The Remarkables Podcast

ID. Know Yourself: creating a better world for children in out-of-home care

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Isaiah Dawe
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In this episode of The Remarkables, we speak with Butchulla and Garawa Salt Water Aboriginal man, Isaiah Dawe.
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As founder and CEO of ID. Know Yourself, Isaiah has created a positive environment for Aboriginal children in out-of-home care by giving them a place to connect with their culture, and form friendships outside of their home life. He started ID. Know Yourself – a program helping to break the cycle for children who enter the foster care system – after having grown up in out-of-home care himself. Isaiah is determined to inspire every child who is part of this wonderful community where he wants to excite them about what the future holds.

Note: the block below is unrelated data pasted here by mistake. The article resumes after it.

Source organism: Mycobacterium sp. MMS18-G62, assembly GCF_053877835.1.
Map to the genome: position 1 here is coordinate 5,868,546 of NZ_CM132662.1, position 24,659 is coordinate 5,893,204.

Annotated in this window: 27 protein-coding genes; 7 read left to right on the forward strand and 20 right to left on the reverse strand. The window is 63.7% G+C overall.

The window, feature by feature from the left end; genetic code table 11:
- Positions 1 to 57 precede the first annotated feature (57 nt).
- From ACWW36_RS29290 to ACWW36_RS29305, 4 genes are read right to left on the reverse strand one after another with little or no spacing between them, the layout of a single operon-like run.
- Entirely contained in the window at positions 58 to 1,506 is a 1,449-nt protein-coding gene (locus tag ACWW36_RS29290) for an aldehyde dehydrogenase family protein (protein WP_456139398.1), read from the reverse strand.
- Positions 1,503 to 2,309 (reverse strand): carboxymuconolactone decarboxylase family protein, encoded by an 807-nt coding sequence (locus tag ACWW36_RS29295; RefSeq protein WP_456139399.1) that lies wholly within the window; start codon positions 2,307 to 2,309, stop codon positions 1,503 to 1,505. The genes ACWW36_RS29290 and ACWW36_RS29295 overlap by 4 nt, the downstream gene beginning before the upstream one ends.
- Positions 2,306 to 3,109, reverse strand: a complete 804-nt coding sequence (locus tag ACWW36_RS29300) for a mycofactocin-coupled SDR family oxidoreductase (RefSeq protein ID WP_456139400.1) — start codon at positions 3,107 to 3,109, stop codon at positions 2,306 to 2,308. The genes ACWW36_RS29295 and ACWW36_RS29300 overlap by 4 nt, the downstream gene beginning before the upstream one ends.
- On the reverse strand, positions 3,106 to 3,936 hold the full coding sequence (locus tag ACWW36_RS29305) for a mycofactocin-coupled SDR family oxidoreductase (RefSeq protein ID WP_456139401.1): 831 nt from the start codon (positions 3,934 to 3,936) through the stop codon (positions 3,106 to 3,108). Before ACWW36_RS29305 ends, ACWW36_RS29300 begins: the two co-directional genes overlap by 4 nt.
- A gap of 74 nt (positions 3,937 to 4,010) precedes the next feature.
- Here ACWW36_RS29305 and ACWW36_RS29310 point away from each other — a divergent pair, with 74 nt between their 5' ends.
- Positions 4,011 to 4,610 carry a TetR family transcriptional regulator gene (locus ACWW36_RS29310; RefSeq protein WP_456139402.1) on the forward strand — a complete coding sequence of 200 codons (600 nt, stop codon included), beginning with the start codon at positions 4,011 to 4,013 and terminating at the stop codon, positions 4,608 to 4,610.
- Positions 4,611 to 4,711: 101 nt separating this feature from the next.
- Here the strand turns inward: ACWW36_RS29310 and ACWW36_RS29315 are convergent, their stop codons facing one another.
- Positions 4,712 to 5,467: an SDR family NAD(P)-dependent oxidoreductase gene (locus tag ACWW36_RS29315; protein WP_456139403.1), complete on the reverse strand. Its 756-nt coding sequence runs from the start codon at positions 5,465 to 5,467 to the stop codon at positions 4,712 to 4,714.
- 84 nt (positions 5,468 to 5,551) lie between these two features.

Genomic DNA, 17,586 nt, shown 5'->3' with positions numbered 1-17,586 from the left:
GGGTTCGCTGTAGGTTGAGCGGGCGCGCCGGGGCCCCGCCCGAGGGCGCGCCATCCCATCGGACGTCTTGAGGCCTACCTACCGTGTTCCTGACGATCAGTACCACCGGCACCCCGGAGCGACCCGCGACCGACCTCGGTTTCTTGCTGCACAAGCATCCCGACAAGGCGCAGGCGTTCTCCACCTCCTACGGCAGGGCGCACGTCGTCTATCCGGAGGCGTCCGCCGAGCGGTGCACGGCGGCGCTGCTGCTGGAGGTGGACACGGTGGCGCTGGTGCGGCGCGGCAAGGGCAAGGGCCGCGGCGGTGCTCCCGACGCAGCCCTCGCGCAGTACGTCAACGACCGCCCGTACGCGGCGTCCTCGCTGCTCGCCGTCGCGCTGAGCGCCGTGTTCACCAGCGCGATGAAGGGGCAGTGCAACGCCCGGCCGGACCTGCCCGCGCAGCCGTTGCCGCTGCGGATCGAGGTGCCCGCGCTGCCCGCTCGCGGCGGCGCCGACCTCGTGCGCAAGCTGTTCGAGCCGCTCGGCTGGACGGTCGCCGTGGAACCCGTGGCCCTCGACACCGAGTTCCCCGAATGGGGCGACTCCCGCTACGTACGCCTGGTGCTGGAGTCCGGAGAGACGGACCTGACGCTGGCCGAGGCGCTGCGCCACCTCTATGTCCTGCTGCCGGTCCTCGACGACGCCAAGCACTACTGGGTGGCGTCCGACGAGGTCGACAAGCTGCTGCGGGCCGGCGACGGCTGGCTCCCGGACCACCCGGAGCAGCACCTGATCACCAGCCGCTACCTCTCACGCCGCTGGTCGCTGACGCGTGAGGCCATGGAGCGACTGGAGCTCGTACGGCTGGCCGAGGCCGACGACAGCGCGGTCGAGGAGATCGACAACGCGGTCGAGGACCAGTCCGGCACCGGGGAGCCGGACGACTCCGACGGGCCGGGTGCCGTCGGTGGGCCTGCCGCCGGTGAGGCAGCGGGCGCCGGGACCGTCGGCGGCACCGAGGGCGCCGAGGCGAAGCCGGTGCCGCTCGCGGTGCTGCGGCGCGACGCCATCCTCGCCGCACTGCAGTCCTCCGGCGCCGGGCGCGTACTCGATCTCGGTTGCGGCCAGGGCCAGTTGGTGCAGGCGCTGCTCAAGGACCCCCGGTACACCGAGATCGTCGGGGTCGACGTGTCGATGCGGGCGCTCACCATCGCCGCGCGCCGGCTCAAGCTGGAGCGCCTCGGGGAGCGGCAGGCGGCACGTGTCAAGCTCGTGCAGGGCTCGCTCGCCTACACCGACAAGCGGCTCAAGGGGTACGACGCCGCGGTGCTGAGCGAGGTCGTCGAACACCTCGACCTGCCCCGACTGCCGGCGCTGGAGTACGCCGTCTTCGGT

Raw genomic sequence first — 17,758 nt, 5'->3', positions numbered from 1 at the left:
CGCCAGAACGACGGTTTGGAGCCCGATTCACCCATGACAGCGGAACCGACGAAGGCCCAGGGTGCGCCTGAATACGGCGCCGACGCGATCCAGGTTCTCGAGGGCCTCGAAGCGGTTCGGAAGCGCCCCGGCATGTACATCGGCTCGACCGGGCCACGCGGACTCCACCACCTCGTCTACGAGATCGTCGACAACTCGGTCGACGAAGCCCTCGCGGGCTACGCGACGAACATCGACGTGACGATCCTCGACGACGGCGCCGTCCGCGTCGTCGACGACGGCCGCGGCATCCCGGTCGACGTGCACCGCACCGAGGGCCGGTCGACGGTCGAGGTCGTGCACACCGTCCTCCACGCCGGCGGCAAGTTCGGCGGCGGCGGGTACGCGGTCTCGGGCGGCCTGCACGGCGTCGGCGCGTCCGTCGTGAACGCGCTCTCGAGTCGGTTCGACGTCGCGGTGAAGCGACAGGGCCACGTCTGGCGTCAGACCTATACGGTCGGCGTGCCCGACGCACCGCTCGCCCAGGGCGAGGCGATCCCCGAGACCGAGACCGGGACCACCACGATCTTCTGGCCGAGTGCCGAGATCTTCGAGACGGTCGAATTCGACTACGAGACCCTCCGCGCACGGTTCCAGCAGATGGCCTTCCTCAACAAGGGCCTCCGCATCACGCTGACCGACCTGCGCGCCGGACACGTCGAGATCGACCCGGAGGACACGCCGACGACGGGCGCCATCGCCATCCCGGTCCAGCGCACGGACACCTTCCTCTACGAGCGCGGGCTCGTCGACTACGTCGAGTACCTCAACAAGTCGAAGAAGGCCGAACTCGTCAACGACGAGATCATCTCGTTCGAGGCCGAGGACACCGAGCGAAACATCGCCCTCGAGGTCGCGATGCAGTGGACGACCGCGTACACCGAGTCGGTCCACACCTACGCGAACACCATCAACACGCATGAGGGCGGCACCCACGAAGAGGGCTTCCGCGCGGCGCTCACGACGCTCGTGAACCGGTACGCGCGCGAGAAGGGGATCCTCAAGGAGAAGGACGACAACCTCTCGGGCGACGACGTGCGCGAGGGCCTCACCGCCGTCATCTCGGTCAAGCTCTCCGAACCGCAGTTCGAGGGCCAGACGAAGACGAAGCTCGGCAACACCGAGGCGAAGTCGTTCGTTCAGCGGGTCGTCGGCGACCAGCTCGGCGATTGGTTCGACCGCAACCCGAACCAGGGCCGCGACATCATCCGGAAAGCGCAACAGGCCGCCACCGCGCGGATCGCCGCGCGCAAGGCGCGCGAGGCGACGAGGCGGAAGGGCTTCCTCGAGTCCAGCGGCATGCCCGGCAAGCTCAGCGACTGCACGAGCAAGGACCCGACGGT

In this episode, Isaiah discusses reform in the foster care system for Indigenous children, what it was like growing up in out-of-home care, and who he looked up to through the tough times.

Available on Apple Podcasts, Spotify or within your browser.

For more information on ID. Know Yourself, click here.

Read the podcast transcript here

Rebecca Archer 

Welcome to The Remarkables – Grant Thornton's podcast that seeks to uncover stories about remarkable people doing incredible things for their community, bettering the world for future generations and inspiring others to do the same.